I’ve never liked sushi. It’s probably because I was raised in a third-world country, and my mother told me to never eat raw fish. But lately my husband has found sushi the most delectable food around. Most of our rare date nights end up in a sushi place. I frantically try to find something cooked on the menu, and I can usually find something…
Well, last Friday night I had a taste of sushi that was magnificent. I was stunned. Not only did I not feel like barfing; I actually wanted another bite. This was so funny to me because I classified sushi in the same category as snails and grasshoppers (not edible).
We were at a new sushi restaurant down by the Spokane River. It had a conveyor belt that wound itself around the room like a meandering train track. And on that conveyor belt were all kinds of sushi and other Japanese foods. You just grabbed the small plates as they passed by your table. There was no need to wait or to order. At the end of the meal, the waiter counted up the different-colored plates for the final price. A cooked oyster (two sides with delicious stuff inside) was $1.50. Other plates were $4. Anyway, each of the foods we ate was delicious. My husband said, “We definitely need to come back here.”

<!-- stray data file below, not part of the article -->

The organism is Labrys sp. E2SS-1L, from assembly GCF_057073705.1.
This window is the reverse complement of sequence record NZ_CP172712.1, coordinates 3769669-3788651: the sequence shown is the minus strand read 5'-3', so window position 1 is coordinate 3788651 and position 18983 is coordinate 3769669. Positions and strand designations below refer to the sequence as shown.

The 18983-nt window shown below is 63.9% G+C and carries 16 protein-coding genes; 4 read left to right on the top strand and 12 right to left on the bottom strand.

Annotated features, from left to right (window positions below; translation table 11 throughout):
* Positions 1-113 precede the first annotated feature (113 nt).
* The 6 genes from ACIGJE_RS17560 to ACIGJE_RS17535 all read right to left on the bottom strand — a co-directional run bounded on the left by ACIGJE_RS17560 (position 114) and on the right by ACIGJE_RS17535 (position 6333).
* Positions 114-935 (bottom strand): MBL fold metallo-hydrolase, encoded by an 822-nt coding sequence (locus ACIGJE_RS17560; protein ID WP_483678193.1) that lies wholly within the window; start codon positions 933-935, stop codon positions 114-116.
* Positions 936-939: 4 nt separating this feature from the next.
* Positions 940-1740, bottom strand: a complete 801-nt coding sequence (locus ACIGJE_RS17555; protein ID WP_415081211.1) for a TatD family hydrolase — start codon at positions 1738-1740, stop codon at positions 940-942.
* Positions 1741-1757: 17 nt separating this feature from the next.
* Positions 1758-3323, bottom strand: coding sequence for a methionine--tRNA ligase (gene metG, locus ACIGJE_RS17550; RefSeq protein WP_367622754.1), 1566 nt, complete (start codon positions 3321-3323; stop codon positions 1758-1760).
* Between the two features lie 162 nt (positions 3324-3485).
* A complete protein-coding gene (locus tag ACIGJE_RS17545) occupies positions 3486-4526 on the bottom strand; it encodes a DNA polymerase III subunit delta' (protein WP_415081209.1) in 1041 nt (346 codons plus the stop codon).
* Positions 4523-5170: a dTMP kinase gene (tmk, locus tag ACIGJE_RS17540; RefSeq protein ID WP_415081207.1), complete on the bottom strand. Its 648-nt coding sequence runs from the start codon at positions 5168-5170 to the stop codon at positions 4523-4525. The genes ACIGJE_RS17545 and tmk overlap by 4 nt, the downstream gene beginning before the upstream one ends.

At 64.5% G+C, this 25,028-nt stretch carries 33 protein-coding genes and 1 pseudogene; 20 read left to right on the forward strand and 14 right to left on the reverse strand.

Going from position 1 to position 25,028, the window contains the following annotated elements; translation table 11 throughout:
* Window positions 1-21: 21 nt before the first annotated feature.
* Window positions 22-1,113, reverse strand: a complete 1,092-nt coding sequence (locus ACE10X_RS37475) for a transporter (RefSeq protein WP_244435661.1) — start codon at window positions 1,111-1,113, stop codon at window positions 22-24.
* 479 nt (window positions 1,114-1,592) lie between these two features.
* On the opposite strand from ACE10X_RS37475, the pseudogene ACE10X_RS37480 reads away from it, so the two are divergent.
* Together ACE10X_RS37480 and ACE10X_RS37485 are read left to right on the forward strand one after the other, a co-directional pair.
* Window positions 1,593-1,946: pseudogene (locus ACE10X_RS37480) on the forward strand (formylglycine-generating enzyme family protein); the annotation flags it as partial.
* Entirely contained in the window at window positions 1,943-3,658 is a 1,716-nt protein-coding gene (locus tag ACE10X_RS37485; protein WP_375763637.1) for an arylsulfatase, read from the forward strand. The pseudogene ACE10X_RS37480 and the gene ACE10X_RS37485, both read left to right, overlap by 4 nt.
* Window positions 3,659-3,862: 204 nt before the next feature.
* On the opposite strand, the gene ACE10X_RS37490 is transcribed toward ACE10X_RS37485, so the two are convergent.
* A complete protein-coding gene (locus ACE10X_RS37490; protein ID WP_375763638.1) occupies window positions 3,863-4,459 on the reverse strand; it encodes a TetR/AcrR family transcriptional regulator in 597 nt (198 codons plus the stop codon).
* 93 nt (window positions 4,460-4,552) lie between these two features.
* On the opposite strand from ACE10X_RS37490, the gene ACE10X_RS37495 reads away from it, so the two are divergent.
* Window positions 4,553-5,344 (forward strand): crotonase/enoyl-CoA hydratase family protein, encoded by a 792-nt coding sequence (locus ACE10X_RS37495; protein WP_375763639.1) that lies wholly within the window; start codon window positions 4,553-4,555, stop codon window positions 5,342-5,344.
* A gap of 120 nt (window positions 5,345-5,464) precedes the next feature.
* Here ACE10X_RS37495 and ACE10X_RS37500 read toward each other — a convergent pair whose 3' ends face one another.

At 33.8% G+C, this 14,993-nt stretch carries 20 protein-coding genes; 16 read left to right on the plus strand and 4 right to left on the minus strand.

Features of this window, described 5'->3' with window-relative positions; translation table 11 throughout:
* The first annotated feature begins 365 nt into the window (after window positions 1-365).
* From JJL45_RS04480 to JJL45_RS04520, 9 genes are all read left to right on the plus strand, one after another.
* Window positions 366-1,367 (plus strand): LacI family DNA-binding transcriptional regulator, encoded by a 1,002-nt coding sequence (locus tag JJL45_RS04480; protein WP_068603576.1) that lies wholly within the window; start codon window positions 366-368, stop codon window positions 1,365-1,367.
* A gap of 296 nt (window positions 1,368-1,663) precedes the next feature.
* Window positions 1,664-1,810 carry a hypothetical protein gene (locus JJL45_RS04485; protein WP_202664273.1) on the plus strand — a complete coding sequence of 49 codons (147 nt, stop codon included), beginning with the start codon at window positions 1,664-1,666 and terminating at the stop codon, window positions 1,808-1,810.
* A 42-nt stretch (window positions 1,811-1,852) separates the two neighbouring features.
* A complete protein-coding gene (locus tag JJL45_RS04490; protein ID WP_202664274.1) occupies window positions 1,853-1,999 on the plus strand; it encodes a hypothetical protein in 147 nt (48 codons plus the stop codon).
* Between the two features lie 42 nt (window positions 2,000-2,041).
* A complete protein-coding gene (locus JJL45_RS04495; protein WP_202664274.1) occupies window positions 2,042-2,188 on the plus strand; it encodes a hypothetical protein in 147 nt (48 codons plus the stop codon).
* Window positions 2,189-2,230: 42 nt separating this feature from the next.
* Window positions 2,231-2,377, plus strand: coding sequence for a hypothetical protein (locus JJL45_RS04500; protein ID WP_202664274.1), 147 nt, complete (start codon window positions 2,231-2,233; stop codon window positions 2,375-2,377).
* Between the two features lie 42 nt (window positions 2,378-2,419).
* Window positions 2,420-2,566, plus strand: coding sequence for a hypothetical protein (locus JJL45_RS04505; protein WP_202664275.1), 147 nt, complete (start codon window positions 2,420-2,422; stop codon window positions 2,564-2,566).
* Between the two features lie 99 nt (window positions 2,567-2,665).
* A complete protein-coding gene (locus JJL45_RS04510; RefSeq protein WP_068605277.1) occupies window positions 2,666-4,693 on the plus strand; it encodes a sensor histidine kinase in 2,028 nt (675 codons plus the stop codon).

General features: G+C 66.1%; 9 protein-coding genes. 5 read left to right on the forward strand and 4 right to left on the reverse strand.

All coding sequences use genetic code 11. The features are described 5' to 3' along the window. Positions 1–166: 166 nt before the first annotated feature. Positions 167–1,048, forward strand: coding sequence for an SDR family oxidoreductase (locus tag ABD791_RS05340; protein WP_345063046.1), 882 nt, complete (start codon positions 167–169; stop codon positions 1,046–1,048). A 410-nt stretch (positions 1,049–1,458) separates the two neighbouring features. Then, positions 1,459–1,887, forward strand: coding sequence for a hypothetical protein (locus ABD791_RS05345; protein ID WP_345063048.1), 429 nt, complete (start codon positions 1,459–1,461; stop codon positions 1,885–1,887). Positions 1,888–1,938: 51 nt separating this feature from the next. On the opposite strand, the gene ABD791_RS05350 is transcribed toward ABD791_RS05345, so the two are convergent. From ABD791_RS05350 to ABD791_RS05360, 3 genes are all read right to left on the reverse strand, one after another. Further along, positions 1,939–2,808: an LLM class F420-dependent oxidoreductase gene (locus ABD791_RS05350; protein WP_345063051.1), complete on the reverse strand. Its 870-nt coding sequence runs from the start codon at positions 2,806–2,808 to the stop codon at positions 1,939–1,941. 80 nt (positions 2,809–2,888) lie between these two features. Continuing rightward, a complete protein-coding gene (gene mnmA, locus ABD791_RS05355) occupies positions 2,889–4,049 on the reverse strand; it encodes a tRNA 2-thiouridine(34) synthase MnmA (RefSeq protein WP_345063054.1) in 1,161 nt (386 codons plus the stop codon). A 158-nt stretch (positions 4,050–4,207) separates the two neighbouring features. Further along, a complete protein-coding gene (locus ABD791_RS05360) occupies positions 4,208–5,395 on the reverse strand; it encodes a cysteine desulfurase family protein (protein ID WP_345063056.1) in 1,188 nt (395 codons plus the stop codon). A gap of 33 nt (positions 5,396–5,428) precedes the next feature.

Another great thing about the meal was that you could stop whenever you were full. You didn’t have to feel overstuffed after forcing yourself to finish a huge, heaping plate of food. If I wanted a vegetable, I waited for a vegetable plate to parade by, and I’d snatch it up. I didn’t have to get sick of just one taste during the whole meal.
After dinner, my husband and I took a stroll along the river, crossing bridges and looking at the torrential waterfall. The dam had been opened, and the water looked dangerously high. The power of the raging water as it crashed over rocks was incredible. We just stood there and took it in for a while. Then I noticed a solid rock in the middle of the torrent. The rock remained secure despite the crashing waves around it. That rock represented my husband and I.
Many years ago my husband held my hands and looked into my eyes and said, “Susan, I want you and I to be a solid rock, that no matter what life throws at us, we will not waver or fall, but that we would be a bulwark against the storms of life.” He gave as an example an older couple that we know. He said he wanted us to be like them.
As I looked at the power of the crashing waves against the rock, I realized that despite the way I felt, I was acting like that rock. I was one with my husband, and I was repeatedly surprising myself with how I would lean on God to help me endure our trial for yet one more week.
The river isn’t always this strong and damaging, though. Most of the time we’ve crossed that bridge, the water has been quite peaceful. I’m longing for the day when the waters recede and the sun comes out again to shine on the rock. The sun seems long overdue…Tweet